The California HealthCare Foundation has prepared a visual analysis of costs and financing trends over the past decade and some predictions of future costs, taken from numerous public and private organizations.

For an analysis supporting the position that the benefits we receive from health care spending outweigh the costs, see David M. Cutler, Your Money or Your Life: Strong Medicine for America's Health Care System (Oxford Univ. Press, 2004).  For a counter argument and evidence, see Elliott S. Fisher, Medical Care -- Is More Always Better?, 349 New Eng. J. Med. 1665 (2003); Nortin M. Hadler, The Last Well Person (McGill-Queen's Univ. Press, 2004).

International comparisons are reported in a continuing series of articles in Health Affairs by Gerard Anderson and colleagues.  A recent article, It's The Prices, Stupid: Why The United States Is So Different From Other Countries, 22(3) Health Aff. (May 2003), shows that higher spending in the U.S. is due mainly to higher prices for the services delivered than to U.S. doctors and patients using services more intensively.  For a comparative analysis of quality, see Peter S. Hussey, et al., How Does the Quality of Care Compare in Five Countries?, 23(3) Health Aff. 89 (June 2004).  One prominent study found that the British are much healthier than Americans in all major disease areas, such as diabetes, heart disease, stroke, lung disease, and cancer, even after controlling for all relevant socio-demographic factors.  J. Banks, M. Marmot, et al., Disease and Disadvantage in the United States and England, 295 JAMA 2037 (2006).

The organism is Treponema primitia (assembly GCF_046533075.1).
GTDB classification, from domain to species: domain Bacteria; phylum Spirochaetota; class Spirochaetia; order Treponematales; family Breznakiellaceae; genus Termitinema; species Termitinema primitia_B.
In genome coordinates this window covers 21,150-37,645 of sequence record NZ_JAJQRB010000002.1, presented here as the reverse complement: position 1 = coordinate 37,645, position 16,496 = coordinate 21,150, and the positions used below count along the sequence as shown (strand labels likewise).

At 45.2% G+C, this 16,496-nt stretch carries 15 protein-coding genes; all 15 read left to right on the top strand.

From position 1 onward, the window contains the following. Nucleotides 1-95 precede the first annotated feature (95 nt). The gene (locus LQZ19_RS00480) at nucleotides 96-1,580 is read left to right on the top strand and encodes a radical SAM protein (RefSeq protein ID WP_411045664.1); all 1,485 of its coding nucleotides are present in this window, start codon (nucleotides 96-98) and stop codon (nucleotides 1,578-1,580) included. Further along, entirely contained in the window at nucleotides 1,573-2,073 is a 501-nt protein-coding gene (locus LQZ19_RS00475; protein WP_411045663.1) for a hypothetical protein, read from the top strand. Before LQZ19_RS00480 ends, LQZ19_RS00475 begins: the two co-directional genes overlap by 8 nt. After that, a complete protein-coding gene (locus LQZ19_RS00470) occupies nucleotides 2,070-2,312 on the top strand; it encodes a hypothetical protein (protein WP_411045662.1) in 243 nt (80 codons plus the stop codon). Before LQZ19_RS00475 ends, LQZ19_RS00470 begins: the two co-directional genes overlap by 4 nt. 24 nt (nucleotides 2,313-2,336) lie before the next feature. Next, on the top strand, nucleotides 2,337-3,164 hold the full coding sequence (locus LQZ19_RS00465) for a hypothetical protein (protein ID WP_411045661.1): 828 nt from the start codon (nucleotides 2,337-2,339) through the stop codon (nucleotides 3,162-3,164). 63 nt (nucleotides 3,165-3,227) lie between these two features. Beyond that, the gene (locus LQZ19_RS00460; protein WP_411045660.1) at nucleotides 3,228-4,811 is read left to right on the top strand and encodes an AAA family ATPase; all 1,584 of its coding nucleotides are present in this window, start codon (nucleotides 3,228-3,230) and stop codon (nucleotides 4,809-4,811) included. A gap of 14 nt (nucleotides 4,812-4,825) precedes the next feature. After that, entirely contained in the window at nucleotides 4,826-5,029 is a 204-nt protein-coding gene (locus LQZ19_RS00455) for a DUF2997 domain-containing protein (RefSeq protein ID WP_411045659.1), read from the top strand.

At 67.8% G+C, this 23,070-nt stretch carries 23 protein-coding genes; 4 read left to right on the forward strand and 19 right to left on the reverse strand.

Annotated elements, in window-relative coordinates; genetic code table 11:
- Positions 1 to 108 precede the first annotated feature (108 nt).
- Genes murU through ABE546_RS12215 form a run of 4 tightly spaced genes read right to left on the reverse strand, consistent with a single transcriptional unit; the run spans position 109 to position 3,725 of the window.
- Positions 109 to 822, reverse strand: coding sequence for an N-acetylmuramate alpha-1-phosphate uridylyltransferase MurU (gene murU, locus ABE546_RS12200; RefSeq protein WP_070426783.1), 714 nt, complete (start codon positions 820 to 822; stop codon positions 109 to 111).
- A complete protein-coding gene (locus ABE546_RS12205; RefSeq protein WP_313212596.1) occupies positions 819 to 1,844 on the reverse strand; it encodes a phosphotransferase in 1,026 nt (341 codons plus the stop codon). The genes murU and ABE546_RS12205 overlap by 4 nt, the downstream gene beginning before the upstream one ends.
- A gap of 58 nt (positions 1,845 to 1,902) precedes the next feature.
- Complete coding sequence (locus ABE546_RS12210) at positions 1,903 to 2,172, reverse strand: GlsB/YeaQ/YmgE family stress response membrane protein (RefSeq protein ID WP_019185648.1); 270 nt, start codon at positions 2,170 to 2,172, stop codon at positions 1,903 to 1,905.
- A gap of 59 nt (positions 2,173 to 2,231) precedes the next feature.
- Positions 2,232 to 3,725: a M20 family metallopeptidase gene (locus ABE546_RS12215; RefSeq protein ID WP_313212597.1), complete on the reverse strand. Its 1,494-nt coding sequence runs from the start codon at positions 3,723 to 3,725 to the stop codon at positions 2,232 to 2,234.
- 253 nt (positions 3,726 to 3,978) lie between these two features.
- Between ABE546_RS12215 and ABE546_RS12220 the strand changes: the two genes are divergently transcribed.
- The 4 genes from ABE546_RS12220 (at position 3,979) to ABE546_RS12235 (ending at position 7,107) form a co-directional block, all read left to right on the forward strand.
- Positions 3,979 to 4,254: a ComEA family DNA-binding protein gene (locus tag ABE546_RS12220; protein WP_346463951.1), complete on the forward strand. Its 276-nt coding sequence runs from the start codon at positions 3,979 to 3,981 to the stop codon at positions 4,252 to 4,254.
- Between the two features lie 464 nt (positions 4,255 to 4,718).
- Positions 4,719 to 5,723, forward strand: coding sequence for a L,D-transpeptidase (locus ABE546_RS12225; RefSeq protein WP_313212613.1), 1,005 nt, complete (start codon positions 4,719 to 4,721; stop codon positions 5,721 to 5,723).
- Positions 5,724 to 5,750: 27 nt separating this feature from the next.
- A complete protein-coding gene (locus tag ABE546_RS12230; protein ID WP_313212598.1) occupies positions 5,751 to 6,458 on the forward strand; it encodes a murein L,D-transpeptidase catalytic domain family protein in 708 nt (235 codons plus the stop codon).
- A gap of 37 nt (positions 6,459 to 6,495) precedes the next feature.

New York Times columnist Paul Krugman wrote a series of  penetrating articles in 2005 analyzing various problems in the U.S. health care system, and proposed solutions.  Tom Mayo has posted a summary and links to the articles  on the Health Law Prof Blog.

Previous reports appear to be overstated that a majority of bankruptcies are caused by medical bills.  Instead, the majority of medically-related bankruptices result from losing jobs for health-related reasons, such as disability, or needing to quit to take care of a family member.  See Melissa B. Jacoby and Elizabeth Warren, Beyond hospital misbehavior: an alternative account of medical-related financial distress, 100 Nw. U. L. Rev. 535-584 (2006); David Dranove and Michael L. Millenson, Medical Bankruptcy: Myth Versus Fact, Health Affairs, March/April 2006; 25(2): w74-w83.

The following graph illustrates the highly skewed distribution of health care costs across the population. It shows, for instance, that 70% of people account for only 10% of health care expenditures, and that the top 10% of people account for 69% of expenditures. (The graph is taken from John V. Jacobi, Consumer-Directed Health Care and the Chronically Ill, ___ U. Mich. J. L. Reform __ (2005) and ba sed on Marc L. Berk and Alan C. Monheit.  See Marc L. Berk and Alan C. Monheit, "The Concentrations of Health Care Expenditures Revisited," Health Affairs, 20 (March/April 2001), 9, 12.)